Darwish, whom many consider the father of popular Arabic music, was a singer of the working class. He was the first to sing in ammiyya (colloquial Arabic) with fast beats and slang, singing about nationalism and mocking aristocrats. He started a music revolution that is still alive today. Darwish’s style and language were considered uncomfortably crude by conservative elites, but the message and the music lived longer than his critics. Today, he is considered one of Egypt’s greatest musicians and composers, despite his untimely death at age 31.

A few decades later, a new musical phenomenon took up Darwish’s torch, the famous rebellious duo Ahmed Foad Negm and Sheikh Imam. Their goal was more political than artistic and they continued Darwish’s tradition of writing songs for the working class.

The duo’s songs inspired university students after the 1967 military defeat and were often chanted during demonstrations. However, success came at a price. The duo’s widespread popularity as a symbol of resistance put them behind bars at various points during the 1960s and 1970s.

Negm passed this legacy on to a new generation when he met Sherbini Ahmed. They talked about the declining state of music in Egypt. At the time, Ahmed was composing short radio and TV advertisements, but Negm’s guidance motivated him to put some of Negm’s poems to music. In early 2000, Nagham Masry was formed. With the help of the band and those that followed, the long-neglected underground scene was on the rise.

Faces of the underground scene

Composing music to Negm’s poems was the stepping-stone to forming Nagham Masry. “Back then, Negm gave me special attention and introduced me to kinds of music I had never been exposed to before,” says Ahmed. “What happened in the last 10 years is a state of rebelling against conventionality, whether it was in the press, cinema or music. It was a rebellion against the way music was done back then.”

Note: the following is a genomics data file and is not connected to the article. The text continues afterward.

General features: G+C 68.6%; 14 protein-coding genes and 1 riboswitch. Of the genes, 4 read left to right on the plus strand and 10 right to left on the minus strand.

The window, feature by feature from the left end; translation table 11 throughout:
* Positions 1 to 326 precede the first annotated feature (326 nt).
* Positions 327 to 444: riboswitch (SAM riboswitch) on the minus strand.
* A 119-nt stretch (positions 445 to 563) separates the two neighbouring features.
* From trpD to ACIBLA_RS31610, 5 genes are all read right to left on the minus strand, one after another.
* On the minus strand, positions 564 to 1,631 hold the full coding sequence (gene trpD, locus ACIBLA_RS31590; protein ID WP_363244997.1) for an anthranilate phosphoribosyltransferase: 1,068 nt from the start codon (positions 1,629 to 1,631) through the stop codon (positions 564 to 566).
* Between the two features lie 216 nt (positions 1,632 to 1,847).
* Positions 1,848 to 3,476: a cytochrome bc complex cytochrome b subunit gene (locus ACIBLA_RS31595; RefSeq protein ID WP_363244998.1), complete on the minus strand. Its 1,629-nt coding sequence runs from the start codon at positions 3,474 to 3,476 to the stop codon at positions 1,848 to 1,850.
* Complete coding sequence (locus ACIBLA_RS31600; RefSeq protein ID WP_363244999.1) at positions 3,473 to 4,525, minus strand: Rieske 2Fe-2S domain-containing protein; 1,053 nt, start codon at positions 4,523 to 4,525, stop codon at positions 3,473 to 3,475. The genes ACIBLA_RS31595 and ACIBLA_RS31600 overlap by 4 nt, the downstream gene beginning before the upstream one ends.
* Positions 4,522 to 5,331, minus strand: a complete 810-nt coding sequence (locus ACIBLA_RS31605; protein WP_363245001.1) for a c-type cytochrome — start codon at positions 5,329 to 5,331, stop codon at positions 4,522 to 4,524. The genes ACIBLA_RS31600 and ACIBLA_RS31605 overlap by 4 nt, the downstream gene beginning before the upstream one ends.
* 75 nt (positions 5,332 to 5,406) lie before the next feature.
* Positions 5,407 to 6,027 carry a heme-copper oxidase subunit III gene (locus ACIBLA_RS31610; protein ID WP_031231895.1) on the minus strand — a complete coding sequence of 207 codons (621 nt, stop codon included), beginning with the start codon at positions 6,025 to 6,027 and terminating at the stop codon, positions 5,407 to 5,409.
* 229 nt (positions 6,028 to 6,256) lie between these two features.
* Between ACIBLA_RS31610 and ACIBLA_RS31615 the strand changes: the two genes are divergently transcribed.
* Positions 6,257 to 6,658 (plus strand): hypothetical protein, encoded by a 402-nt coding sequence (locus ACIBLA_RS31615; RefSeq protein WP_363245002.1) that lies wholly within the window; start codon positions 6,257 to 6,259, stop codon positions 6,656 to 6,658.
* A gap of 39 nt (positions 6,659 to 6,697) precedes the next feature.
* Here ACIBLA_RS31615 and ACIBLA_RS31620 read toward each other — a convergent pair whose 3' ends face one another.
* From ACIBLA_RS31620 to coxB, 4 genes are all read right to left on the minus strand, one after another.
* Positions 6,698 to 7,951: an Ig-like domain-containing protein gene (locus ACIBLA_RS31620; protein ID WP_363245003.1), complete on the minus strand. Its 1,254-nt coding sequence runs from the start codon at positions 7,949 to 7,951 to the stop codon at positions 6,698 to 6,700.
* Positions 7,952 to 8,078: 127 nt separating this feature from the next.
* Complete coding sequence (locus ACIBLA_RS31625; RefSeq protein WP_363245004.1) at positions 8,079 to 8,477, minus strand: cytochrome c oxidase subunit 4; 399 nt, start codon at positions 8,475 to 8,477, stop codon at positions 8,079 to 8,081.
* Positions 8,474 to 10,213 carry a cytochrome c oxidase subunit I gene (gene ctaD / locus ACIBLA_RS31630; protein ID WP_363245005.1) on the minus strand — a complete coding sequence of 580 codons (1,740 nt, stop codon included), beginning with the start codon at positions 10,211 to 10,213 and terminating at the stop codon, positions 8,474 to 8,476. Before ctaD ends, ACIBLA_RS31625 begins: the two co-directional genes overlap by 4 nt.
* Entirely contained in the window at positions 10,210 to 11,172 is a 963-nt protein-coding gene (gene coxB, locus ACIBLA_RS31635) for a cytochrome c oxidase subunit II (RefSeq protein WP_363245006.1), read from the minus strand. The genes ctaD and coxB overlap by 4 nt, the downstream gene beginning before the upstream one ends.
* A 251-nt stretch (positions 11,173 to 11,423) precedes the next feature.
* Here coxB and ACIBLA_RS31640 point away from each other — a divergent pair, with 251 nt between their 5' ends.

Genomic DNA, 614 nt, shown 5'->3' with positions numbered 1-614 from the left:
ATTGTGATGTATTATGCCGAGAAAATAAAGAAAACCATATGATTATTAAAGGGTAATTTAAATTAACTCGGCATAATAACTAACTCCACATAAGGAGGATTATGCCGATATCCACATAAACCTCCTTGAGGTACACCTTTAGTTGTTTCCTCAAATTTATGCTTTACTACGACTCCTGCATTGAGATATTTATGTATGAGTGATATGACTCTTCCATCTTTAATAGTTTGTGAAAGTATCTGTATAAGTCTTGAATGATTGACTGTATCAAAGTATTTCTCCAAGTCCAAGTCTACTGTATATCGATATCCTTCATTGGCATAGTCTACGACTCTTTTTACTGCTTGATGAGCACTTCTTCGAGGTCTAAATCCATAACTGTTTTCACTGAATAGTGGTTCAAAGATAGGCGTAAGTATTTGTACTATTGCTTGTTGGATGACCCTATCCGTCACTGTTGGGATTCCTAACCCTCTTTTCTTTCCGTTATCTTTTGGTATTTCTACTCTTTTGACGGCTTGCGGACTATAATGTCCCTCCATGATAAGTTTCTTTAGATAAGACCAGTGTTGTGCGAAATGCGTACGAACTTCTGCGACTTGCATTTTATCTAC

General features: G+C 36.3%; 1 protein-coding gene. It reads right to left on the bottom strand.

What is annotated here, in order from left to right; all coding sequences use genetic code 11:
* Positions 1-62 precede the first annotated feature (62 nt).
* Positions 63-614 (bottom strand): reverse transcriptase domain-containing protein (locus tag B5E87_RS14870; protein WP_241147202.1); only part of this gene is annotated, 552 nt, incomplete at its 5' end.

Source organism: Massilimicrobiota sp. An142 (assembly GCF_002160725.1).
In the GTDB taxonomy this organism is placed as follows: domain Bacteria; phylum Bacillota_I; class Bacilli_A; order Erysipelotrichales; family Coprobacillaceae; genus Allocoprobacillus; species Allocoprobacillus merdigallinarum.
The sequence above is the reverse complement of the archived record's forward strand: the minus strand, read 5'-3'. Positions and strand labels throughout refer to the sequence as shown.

Ayman Massoud, a keyboardist for the band Massar Egbari, takes a similar view on his band’s motivation. He says that their goal is to rebel against the conventional rules of society. Massoud describes Egyptian rock as a fusion between classic rock and oriental music. Romance and love are part of our life, not all of it, according to Massoud, so love should be just one facet of the music we create, instead of dominating it.

Massar Egbari has performed in Europe at the Malta Arts Festival, the Barisa Rock Festival in Istanbul and the biennale of young artists from Europe and the Mediterranean in Bari, Italy. The name of the band means Compulsory Direction. Massoud explains exactly what the band had in mind with the title.

“If someone wants to become a drummer, their parents will tell them to finish college first and then they can do whatever they want. But after they finish college, society will force them to find a job and practice their hobby on the side,” he says. “After that, they will become too drained from their jobs and gradually forget about their old dream.”

In the band’s view, society creates a compulsory direction for us from birth, with a precise image of what it means to be proper and successful. “I don’t have to wear a suit to be respectable,” he says.

The band Salalem was formed in 2004 and first performed before a live audience in 2005. Their name translates as Stairs, in homage to the staircase where the three founding members used to play at university.